Nemrut Dagi

Nemrut Dagi in Turkey

Nemrut Dagi is one of the historical values of Turkey. This is actually a mountain peak, which rises to 2150 m altitude. Nemrut Mountain is located in the remote southeastern part of the country near the city of Adiyaman, located in Eastern Anatolia. The region is situated in the village Karadut.

Generally the top of Mount Nemrut is an ancient tomb with many statues around the royal tombs. The most pleasant time to visit this historical site is in the early fall or late spring. You can easily get to Nemrut Dagi, if you land at the airport of Adamiyan and then by bus or car you can reach the mountain.

Adiyaman and its environs were administered by the kings of the dynasty Komagena 80 BC to 72. This Kingdom, whose capital was Samosata, now Sam was founded by Mithridates I, the father of Antiochus I. The kingdom lost its independence after being defeated by the Roman legions and then became part of the Roman province of Syria.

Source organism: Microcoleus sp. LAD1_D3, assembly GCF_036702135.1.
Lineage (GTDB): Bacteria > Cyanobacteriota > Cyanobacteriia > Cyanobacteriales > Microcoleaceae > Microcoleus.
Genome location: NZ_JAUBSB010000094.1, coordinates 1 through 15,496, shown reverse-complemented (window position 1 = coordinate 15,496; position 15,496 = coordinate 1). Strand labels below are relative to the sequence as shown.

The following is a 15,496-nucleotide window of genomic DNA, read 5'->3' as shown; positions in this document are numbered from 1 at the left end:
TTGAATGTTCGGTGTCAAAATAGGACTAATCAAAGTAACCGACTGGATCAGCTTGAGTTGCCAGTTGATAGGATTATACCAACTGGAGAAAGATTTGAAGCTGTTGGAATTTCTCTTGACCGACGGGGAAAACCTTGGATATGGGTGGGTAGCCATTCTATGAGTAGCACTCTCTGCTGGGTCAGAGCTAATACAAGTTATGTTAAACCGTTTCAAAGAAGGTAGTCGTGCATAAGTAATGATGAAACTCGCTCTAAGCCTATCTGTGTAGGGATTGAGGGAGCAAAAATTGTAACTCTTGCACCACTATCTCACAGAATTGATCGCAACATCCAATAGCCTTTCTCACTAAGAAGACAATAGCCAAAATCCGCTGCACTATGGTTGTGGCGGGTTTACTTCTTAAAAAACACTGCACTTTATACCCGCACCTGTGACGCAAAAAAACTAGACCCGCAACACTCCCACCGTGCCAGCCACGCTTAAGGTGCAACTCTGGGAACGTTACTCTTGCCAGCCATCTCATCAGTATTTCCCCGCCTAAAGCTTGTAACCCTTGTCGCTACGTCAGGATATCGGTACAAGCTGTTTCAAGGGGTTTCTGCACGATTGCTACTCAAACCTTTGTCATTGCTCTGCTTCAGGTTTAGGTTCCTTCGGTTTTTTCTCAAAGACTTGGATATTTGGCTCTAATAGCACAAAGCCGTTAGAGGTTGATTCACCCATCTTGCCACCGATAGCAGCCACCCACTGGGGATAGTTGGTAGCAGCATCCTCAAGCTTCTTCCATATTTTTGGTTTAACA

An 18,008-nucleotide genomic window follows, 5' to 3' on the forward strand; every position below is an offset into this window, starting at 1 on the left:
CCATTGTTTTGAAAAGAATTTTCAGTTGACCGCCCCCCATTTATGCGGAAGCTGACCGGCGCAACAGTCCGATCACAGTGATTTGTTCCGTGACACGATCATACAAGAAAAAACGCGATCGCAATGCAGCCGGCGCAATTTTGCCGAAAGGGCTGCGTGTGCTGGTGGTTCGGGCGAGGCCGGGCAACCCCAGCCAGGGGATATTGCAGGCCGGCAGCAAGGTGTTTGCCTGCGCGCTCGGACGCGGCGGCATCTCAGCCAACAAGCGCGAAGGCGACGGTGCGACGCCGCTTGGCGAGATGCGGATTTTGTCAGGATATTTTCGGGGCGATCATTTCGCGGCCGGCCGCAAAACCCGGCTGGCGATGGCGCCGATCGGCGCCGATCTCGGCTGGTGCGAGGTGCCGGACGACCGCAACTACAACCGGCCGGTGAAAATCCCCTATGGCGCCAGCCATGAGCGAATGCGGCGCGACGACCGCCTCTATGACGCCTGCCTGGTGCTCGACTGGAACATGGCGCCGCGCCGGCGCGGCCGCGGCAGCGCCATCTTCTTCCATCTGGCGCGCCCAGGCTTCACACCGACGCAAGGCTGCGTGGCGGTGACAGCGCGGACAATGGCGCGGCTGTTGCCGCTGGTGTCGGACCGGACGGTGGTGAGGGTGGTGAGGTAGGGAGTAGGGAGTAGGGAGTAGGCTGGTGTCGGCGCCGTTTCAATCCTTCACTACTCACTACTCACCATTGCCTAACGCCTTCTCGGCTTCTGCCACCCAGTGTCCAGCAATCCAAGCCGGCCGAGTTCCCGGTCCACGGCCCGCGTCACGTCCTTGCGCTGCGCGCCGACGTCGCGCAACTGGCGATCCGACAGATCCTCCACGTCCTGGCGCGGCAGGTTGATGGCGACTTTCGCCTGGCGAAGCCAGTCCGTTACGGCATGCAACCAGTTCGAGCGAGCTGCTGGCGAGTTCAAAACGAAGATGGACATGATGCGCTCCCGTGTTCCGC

The impressive ruins on the top today are a legacy as they are a place of burial of the royal family that ruled in Komagane. In a cult inscription, Antiochus, who ruled between 69 and 36 BC, declared that he had built the place for centuries and the coming generation was the gratitude of the gods and his ancestors.

In 1989, Nemrut Dagi and its environs were declared a national park and the 1987 historical monument is included in the list of World Heritage by UNESCO. The burial mound on top has a height of 50 meters and a diameter of 150 meters. It is built of stone, is the size of a fist and is connected to the east, west and north by terraced courts carved in natural rock.

Nemrut Dagi Monuments in Adiyaman

The eastern courtyard is the center of the sacred place Nemrut Dagi and is the most important group of sculptural and architectural elements. West Nemrut Dagi is surrounded by colossal statues, seated on thrones.

Each are sculpted from 5-ton stone blocks and are an average of between 8 and 10 m. In the east there is a fire altar in the shape of a stepped pyramid, and north and south by low walls of upright stone slabs.




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